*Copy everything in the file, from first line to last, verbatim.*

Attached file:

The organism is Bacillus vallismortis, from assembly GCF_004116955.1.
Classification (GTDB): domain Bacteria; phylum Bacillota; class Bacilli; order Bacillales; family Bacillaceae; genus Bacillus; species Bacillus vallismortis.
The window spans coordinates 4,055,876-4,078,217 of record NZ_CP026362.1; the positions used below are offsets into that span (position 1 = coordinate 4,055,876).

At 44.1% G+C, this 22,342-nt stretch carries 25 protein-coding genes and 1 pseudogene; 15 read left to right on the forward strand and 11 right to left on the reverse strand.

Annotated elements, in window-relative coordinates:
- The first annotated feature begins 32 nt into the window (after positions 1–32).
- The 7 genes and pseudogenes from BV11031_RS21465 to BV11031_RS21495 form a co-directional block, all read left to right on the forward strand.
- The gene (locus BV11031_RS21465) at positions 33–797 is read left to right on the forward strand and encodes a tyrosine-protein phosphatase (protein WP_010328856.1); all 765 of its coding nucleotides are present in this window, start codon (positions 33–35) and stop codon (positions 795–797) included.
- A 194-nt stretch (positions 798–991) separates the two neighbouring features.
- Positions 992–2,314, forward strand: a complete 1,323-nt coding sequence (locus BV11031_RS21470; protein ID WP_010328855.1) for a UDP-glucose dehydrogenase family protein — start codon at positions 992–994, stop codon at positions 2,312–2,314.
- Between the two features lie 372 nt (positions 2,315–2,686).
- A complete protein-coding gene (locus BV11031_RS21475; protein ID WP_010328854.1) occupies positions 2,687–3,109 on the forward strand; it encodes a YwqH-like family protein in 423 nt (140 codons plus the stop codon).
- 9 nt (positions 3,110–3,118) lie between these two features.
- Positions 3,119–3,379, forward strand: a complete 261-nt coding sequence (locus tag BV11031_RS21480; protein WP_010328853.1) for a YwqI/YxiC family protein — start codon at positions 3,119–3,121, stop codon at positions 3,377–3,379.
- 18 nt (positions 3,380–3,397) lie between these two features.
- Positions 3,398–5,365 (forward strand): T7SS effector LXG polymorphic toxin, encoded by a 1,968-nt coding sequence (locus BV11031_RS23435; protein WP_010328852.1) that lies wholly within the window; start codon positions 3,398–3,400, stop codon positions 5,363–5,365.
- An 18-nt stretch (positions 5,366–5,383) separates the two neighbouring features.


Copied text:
The organism is Bacillus vallismortis, from assembly GCF_004116955.1.
Classification (GTDB): domain Bacteria; phylum Bacillota; class Bacilli; order Bacillales; family Bacillaceae; genus Bacillus; species Bacillus vallismortis.
The window spans coordinates 4,055,876-4,078,217 of record NZ_CP026362.1; the positions used below are offsets into that span (position 1 = coordinate 4,055,876).

At 44.1% G+C, this 22,342-nt stretch carries 25 protein-coding genes and 1 pseudogene; 15 read left to right on the forward strand and 11 right to left on the reverse strand.

Annotated elements, in window-relative coordinates:
- The first annotated feature begins 32 nt into the window (after positions 1–32).
- The 7 genes and pseudogenes from BV11031_RS21465 to BV11031_RS21495 form a co-directional block, all read left to right on the forward strand.
- The gene (locus BV11031_RS21465) at positions 33–797 is read left to right on the forward strand and encodes a tyrosine-protein phosphatase (protein WP_010328856.1); all 765 of its coding nucleotides are present in this window, start codon (positions 33–35) and stop codon (positions 795–797) included.
- A 194-nt stretch (positions 798–991) separates the two neighbouring features.
- Positions 992–2,314, forward strand: a complete 1,323-nt coding sequence (locus BV11031_RS21470; protein ID WP_010328855.1) for a UDP-glucose dehydrogenase family protein — start codon at positions 992–994, stop codon at positions 2,312–2,314.
- Between the two features lie 372 nt (positions 2,315–2,686).
- A complete protein-coding gene (locus BV11031_RS21475; protein ID WP_010328854.1) occupies positions 2,687–3,109 on the forward strand; it encodes a YwqH-like family protein in 423 nt (140 codons plus the stop codon).
- 9 nt (positions 3,110–3,118) lie between these two features.
- Positions 3,119–3,379, forward strand: a complete 261-nt coding sequence (locus tag BV11031_RS21480; protein WP_010328853.1) for a YwqI/YxiC family protein — start codon at positions 3,119–3,121, stop codon at positions 3,377–3,379.
- 18 nt (positions 3,380–3,397) lie between these two features.
- Positions 3,398–5,365 (forward strand): T7SS effector LXG polymorphic toxin, encoded by a 1,968-nt coding sequence (locus BV11031_RS23435; protein WP_010328852.1) that lies wholly within the window; start codon positions 3,398–3,400, stop codon positions 5,363–5,365.
- An 18-nt stretch (positions 5,366–5,383) separates the two neighbouring features.